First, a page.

Latest Macro Developments Affecting The Market

Latest Macro Developments Affecting The Market

Consumer Confidence Slips Backs to the New Normal

GfK’s (Growth from Knowledge) headline confidence measure dropped to -13 in June as opposed to the score of -9 last year, indicating British households grew more pessimistic this month. The survey revealed that in the face of Brexit uncertainty, Britons became gloomier about their personal financial situation, erasing a slight rebound in May. Renewed fears about a no-deal Brexit and the Tory leadership campaign has hit consumer confidence in the country. The survey showed that all five components of the index, including scores for major purchase intentions, general economic optimism and personal finances, dropped from the previous month. The results were also confirmed by reading from a European Commission survey, which showed worries of downbeat consumer spending.

The GfK index for big purchases, part of the broader consumer index, fell three points to -2 in June 2019, two points lower than in June 2018. Coupled with a decline in the Personal Financial Situation index, which decreased by four points this month to -1, could point to a turbulent time for the economy over the upcoming months. Together, this could be signalling a levelling off in employment and earnings growth in the second quarter, a major setback for a consumption induced economy.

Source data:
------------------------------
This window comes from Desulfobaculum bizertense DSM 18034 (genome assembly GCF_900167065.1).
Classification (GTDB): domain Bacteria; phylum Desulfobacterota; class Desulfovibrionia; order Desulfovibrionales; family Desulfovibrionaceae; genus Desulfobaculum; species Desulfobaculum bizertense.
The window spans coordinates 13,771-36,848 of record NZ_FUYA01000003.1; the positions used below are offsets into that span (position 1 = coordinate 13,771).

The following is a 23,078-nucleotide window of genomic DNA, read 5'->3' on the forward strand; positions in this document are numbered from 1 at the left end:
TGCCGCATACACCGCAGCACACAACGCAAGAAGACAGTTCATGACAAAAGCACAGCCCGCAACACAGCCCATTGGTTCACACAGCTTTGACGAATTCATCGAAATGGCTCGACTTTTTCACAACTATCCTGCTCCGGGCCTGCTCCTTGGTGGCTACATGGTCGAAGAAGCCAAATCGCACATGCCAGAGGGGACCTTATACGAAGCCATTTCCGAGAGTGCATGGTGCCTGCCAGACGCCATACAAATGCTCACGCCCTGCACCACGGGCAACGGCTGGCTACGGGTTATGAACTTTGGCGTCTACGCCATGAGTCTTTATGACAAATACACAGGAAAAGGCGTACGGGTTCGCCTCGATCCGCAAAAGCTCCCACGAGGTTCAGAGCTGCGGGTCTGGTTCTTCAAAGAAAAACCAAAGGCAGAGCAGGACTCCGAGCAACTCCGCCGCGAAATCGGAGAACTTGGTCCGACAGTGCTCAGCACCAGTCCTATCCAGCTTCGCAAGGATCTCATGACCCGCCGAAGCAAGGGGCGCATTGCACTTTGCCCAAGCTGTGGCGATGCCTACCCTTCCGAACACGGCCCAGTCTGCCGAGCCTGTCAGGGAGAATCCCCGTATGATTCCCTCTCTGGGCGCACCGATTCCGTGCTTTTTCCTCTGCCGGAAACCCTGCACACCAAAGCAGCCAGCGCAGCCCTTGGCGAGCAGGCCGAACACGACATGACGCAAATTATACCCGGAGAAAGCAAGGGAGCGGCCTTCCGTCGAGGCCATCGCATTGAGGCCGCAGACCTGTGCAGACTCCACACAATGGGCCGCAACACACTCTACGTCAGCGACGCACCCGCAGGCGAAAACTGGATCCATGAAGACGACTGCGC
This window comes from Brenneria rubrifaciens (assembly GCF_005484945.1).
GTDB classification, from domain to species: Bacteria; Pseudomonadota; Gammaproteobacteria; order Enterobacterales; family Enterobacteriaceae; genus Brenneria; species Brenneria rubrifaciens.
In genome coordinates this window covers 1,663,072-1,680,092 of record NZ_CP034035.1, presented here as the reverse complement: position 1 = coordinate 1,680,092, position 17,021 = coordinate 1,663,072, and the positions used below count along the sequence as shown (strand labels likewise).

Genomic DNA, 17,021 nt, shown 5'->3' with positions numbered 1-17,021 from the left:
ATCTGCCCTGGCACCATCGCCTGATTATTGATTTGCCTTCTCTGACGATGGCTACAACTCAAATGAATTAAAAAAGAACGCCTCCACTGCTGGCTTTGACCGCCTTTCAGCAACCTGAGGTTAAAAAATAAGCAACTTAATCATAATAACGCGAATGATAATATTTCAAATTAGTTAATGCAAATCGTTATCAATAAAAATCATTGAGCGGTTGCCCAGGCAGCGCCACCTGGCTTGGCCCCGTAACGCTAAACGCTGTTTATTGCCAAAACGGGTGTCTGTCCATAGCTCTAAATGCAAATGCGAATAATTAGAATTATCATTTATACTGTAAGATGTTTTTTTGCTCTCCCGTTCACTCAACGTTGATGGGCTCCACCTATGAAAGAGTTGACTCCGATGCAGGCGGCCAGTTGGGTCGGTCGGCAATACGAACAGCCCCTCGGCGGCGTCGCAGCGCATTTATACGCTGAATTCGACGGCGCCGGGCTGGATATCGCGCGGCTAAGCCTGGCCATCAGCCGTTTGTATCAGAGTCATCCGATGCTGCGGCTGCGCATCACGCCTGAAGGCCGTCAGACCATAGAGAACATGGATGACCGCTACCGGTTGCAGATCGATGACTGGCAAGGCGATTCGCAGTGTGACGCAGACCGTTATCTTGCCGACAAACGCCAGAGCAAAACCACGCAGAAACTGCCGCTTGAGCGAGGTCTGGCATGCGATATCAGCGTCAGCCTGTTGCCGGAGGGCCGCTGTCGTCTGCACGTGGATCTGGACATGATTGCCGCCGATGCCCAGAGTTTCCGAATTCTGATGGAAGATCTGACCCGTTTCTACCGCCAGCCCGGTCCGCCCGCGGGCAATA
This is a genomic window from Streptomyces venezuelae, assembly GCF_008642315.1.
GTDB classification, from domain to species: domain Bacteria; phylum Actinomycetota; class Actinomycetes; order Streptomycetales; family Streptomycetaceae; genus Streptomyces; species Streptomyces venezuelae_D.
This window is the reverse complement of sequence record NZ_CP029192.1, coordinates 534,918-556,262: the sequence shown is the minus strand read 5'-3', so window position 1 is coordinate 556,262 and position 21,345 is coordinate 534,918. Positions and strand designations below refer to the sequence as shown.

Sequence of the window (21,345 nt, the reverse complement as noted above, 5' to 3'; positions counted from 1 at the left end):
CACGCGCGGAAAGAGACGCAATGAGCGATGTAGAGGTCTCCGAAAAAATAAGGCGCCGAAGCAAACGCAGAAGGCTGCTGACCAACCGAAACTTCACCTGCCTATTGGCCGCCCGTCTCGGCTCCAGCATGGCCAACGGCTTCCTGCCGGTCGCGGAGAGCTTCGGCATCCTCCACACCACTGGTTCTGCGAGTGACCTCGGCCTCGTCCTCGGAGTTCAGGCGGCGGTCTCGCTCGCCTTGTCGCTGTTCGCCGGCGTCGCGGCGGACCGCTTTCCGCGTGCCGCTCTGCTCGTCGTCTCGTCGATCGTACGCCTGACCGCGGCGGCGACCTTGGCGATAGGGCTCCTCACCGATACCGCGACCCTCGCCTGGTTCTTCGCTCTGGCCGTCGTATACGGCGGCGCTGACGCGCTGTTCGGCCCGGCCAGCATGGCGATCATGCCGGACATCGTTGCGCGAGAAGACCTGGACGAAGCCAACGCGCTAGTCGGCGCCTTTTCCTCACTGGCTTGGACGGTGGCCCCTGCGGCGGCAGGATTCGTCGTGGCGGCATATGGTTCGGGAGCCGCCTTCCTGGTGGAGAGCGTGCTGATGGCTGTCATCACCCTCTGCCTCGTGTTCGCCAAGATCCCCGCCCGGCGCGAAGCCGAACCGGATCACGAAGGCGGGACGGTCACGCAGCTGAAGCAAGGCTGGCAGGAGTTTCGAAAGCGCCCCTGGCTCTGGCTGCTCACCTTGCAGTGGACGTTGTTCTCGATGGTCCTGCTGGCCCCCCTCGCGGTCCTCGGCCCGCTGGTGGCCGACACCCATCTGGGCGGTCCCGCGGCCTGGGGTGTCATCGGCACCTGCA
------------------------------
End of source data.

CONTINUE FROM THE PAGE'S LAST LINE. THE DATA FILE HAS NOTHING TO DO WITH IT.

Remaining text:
A poor shopping season in the second quarter after two consecutive month-on-month contractions in April and May led to a drop in the sentiment in the retail sector to -7.5 in June, down from +3 in May and to its lowest level in six years. Though the industrial sector deteriorated marginally to -10.8, the services sector improved in June. The fears of a sharp slowdown in economic growth in the second quarter were further confirmed by the sentiment indicators, as many economists predict no growth, down from a decent expansion at the start of the year.